Seat’s director of design, Alejandro Mesonero, added that this method of research is particularly important for designing cars that target women buyers.
“Cars are about men - the basic design of a car is male dominated,” he said. “A car that’s design specifically for a woman doesn’t exist, but it’s true we can give cars a little twist to make them more feminine.”
Both Mesonero and Franz admitted that because of the vast differences in taste, no one car can appeal to all women or all men. But they agreed that intelligently targeting specific groups was an effective tool in drawing in new customers.
“Buyers of the Mii by Cosmopolitan will mostly be new to Seat,” continued Franz. “The way people buy cars now is different, the journey they take from desire to purchase has changed. So we’re changing the way we reach these customers.”
Franz said the Mii by Cosmopolitan’s launch, which took place at a London fashion show, was an example of this. She believed that the traditional route of launching a car at a motoring show was a declining trend.
“Our new Lakeside store is in a shopping centre, and we plan to publicise our cars in new places like pop-up shops and music events,” added Franz. “It’s all about creating desire through the things people do today.”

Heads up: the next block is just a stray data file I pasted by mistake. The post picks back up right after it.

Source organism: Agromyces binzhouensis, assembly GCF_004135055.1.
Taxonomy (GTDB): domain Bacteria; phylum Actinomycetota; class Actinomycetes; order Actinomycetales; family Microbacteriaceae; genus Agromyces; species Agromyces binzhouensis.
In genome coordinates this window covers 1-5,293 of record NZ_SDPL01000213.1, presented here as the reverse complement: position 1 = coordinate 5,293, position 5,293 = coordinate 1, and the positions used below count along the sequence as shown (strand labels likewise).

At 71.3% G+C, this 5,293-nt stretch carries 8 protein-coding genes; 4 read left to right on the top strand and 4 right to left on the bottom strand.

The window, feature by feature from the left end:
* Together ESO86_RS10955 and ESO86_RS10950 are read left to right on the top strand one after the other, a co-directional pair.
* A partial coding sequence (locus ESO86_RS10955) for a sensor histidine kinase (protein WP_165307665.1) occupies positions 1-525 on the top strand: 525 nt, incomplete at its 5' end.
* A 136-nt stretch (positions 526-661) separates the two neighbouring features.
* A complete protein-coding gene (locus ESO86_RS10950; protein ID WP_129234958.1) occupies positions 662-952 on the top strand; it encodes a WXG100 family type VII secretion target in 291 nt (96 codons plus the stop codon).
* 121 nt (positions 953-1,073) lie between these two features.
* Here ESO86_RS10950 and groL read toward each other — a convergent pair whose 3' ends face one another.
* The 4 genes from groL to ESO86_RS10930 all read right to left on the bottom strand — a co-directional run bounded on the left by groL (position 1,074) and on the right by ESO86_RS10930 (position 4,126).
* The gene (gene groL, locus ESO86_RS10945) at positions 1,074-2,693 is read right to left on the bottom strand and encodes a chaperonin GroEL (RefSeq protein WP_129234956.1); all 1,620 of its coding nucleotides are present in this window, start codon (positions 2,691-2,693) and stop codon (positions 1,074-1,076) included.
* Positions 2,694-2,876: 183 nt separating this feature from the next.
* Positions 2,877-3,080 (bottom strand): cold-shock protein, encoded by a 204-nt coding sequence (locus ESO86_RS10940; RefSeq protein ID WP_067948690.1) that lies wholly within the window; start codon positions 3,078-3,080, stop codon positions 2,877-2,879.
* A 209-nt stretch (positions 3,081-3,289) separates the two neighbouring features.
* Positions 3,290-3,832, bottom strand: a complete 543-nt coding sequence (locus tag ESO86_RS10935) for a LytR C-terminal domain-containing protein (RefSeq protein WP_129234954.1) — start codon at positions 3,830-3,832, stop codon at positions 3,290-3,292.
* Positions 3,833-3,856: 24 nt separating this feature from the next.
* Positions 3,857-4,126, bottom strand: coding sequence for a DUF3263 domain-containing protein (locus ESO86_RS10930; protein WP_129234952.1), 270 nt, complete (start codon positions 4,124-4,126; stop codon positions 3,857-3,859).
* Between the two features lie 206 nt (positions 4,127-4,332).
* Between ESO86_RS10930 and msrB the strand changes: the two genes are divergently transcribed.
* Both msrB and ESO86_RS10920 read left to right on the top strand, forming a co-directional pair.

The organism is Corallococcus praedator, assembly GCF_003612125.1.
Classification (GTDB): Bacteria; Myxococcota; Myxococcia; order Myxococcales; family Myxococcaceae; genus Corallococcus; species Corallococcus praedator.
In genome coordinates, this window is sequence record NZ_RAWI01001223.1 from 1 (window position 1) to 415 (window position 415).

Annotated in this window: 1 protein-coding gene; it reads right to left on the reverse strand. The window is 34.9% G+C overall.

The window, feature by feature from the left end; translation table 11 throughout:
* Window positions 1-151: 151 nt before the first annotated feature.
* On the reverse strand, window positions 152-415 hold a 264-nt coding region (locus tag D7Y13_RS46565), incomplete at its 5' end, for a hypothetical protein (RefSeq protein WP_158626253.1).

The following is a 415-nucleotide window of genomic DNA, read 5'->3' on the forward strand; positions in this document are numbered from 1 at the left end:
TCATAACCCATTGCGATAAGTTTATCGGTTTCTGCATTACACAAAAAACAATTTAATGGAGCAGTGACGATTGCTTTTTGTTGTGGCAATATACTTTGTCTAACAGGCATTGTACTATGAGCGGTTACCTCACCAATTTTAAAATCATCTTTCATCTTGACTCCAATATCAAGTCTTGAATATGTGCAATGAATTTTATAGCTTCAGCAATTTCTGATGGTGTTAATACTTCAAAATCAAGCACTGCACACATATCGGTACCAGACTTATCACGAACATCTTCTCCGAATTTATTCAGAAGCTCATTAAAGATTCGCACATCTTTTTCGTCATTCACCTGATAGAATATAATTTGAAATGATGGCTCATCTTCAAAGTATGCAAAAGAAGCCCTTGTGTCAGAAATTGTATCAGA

Seat and Cosmopolitan’s partnership is just one example of targeted marketing. A previous special edition Mii, the Mii by Mango, was another case, and it proved to be highly successful, with overall sales exceeding Seat’s expectations by 50%.
Franz hinted that more partnerships would be on the way and make use of extra buyer research and modernised marketing tools. However, Mesonero said this technique wasn’t appropriate for all models, such as the new Seat Ateca.
“The new Ateca is a more mainstream model, so it’s not right to specifically design that car for one type of person,” he said. “I can’t imagine it going to larger cars to be honest, people tend to want them in more conventional forms.”